Multiple sequence alignments of nucleotide or deduced amino acid sequences were submitted to the GeneDoc program http://www.psc.edu/biomed/genedoc for computational analysis of the identities between the sequences. Phylogenetic reconstructions were performed using the MEGA 4 software . Trees were constructed by the neighbor-joining (NJ) method . The pair-wise deletion option, excluding gaps from the sequence alignment, and p-distance matrix were adopted. Data sets were bootstrapped (1,000 replicates) to assess the confidence values of the phylogenetic trees, and bootstrap values < 50% were omitted. Turnip yellows virus (TYV), which represents the species most closely related to CLRDV across the polymerase and coat protein sequences, was included as an out-group.
The following sequences from members of the family Luteoviridae were used in the phylogenetic analyses: Carrot red leaf virus (CRLV) AY695933, Cereal yellow dwarf virus-RPV (CYDV-RPV), L25299; Cereal yellow dwarf virus-RPS (CYDVRPS), AF235168; Chickpea stunt disease associated virus (CpSDaV), AY956384; TYV, X13063; Beet mild yellowing virus (BMYV), X83110; Beet chlorosis virus (BChV), AF352024; Beet western yellows virus (BWYV), AF473561; Cucurbit aphid-borne yellows virus (CAbYV), X76931; Potato leafroll virus (PLRV), D00530; Soybean dwarf virus (SbDV), AB038147; Tobacco vein distorting virus (TVDV), AF402621; Bean leafroll virus (BLRV), AF441393; Barley yellow dwarf virus-PAV (BYDV-PAV), X07653; Barley yellow dwarf virus-PAS (BYDV-PAS), AF218798; Barley yellow dwarf virus-GAV (BYDV-GAV), AY220739; Barley yellow dwarf virus-MAV (BYDV-MAV), D01213; Sugarcane yellow leaf virus (ScYLV), AF157029; and Pea enation mosaic virus- 1 (PEMV-1), L04573.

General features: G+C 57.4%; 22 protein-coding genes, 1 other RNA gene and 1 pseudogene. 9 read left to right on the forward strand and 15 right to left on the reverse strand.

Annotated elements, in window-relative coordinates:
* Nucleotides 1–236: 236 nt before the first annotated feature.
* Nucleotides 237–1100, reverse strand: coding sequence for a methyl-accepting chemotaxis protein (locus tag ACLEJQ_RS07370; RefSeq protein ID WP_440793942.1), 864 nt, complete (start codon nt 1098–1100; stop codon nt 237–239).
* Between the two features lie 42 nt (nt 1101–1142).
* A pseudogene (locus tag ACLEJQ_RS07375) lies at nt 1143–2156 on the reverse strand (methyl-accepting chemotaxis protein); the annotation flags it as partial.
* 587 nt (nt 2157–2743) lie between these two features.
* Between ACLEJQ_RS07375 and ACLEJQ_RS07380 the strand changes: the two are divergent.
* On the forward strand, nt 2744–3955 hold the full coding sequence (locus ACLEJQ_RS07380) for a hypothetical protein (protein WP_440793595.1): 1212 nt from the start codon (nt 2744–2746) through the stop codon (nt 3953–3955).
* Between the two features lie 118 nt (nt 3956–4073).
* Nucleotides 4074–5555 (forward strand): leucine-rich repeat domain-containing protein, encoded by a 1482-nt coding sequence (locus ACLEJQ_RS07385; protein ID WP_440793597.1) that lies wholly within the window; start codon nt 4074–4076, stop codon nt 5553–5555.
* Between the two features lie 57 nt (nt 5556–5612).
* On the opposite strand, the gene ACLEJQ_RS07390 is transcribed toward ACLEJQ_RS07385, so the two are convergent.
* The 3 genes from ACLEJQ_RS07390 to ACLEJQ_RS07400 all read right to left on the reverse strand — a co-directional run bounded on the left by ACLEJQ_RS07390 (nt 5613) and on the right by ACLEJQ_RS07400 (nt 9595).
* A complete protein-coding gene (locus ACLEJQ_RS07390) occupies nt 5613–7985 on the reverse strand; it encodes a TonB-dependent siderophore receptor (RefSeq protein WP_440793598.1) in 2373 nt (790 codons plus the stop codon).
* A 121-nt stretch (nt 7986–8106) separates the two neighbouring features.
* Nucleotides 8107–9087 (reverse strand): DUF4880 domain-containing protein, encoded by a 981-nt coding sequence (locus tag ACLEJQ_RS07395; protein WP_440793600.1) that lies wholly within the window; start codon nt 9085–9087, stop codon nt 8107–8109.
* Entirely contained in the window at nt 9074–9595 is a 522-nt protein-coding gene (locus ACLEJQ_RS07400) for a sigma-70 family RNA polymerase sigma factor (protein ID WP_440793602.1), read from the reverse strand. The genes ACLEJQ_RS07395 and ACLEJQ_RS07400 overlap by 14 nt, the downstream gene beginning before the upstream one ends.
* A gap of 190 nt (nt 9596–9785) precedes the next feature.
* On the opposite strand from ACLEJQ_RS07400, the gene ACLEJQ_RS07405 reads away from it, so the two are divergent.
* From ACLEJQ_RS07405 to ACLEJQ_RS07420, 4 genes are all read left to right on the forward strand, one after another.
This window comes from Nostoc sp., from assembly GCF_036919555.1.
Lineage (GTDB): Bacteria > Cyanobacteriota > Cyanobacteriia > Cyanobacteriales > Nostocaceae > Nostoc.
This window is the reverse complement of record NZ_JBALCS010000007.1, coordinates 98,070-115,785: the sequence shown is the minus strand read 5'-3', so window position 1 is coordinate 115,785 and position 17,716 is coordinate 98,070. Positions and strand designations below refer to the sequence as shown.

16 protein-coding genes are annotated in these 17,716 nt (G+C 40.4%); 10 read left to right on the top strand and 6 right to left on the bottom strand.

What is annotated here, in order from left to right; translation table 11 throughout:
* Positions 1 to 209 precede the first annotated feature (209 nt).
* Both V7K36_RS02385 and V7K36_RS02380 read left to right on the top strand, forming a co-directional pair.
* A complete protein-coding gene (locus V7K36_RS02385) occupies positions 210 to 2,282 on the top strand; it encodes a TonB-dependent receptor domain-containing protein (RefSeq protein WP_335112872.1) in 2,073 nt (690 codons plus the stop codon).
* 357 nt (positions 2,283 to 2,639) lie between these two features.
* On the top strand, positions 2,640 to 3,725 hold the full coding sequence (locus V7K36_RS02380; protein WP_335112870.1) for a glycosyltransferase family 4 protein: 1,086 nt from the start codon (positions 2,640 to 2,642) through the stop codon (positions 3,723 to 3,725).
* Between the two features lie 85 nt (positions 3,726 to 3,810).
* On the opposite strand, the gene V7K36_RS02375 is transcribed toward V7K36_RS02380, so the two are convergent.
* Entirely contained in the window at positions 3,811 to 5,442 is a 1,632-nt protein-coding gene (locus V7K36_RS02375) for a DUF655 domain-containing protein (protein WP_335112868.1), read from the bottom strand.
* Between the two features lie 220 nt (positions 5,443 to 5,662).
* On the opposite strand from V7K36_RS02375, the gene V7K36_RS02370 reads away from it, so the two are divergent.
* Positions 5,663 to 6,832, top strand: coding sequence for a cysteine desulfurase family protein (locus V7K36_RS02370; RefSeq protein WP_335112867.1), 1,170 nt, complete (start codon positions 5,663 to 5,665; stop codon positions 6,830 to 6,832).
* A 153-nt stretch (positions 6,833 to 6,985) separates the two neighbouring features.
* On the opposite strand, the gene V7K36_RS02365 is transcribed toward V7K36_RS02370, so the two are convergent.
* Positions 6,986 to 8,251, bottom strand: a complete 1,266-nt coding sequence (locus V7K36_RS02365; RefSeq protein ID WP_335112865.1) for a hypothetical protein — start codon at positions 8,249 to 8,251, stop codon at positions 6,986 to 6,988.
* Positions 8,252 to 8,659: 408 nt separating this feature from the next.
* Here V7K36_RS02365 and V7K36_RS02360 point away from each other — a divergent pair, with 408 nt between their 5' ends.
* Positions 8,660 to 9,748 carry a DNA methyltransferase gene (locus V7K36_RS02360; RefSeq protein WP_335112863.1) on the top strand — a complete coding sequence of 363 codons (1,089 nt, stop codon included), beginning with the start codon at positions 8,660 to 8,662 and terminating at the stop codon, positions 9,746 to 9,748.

The occurrence of recombination events was investigated by the programs Simplot , Genetic Algorithms for Recombination Detection (GARD) , and bootscans implemented by Recombination Detection Program version 2.0 (RDP2) . To further analyze recombination events, sequences obtained from individual PCRs were concatenated in silico and used in the above-described software. For Simplot analysis, the two previously described sequences of CLRDV (AY758560 and AY758561) were used as queries against the reference sequences of the isolates PL3, CV2, and PO1 and a cluster of sequences composed of all other sampled CLRDV isolates. The identities were calculated in a sliding window of 120 bp, which was moved across the alignment in 10 bp steps. The parameters used in the GARD program for checking alignments of CLRDV and the divergent isolates were the multiple break points options and general discrete rate variation. A manual bootscan was implemented by RDP3 Beta 24, with window and step size parameters of 100 and 10 bp, respectively. A 70% bootstrap support was considered to be definitive.